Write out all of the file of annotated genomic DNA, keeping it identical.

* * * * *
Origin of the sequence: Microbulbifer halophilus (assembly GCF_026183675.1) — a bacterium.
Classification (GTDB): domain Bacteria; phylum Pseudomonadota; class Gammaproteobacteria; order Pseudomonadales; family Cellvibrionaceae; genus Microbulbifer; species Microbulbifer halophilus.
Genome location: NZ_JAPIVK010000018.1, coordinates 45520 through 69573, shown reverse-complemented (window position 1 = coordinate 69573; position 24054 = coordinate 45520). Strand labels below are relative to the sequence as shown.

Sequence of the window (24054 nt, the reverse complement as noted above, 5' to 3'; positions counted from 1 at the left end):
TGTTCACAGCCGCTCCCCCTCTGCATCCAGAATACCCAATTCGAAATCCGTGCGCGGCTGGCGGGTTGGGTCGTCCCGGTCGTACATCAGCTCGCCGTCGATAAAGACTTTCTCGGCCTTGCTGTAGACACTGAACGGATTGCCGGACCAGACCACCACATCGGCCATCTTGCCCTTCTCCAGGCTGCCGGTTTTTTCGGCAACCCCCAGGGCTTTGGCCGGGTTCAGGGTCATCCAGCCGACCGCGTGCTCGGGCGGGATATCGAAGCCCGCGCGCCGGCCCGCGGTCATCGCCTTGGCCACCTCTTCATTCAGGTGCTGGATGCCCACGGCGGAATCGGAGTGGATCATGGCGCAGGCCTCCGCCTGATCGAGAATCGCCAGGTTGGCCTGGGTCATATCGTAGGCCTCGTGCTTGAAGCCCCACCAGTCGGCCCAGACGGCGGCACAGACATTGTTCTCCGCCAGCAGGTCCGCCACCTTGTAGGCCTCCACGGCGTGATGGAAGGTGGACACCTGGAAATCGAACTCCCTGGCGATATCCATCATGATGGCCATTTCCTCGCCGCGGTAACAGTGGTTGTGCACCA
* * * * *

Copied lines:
Origin of the sequence: Microbulbifer halophilus (assembly GCF_026183675.1) — a bacterium.
Classification (GTDB): domain Bacteria; phylum Pseudomonadota; class Gammaproteobacteria; order Pseudomonadales; family Cellvibrionaceae; genus Microbulbifer; species Microbulbifer halophilus.
Genome location: NZ_JAPIVK010000018.1, coordinates 45520 through 69573, shown reverse-complemented (window position 1 = coordinate 69573; position 24054 = coordinate 45520). Strand labels below are relative to the sequence as shown.

Sequence of the window (24054 nt, the reverse complement as noted above, 5' to 3'; positions counted from 1 at the left end):
TGTTCACAGCCGCTCCCCCTCTGCATCCAGAATACCCAATTCGAAATCCGTGCGCGGCTGGCGGGTTGGGTCGTCCCGGTCGTACATCAGCTCGCCGTCGATAAAGACTTTCTCGGCCTTGCTGTAGACACTGAACGGATTGCCGGACCAGACCACCACATCGGCCATCTTGCCCTTCTCCAGGCTGCCGGTTTTTTCGGCAACCCCCAGGGCTTTGGCCGGGTTCAGGGTCATCCAGCCGACCGCGTGCTCGGGCGGGATATCGAAGCCCGCGCGCCGGCCCGCGGTCATCGCCTTGGCCACCTCTTCATTCAGGTGCTGGATGCCCACGGCGGAATCGGAGTGGATCATGGCGCAGGCCTCCGCCTGATCGAGAATCGCCAGGTTGGCCTGGGTCATATCGTAGGCCTCGTGCTTGAAGCCCCACCAGTCGGCCCAGACGGCGGCACAGACATTGTTCTCCGCCAGCAGGTCCGCCACCTTGTAGGCCTCCACGGCGTGATGGAAGGTGGACACCTGGAAATCGAACTCCCTGGCGATATCCATCATGATGGCCATTTCCTCGCCGCGGTAACAGTGGTTGTGCACCA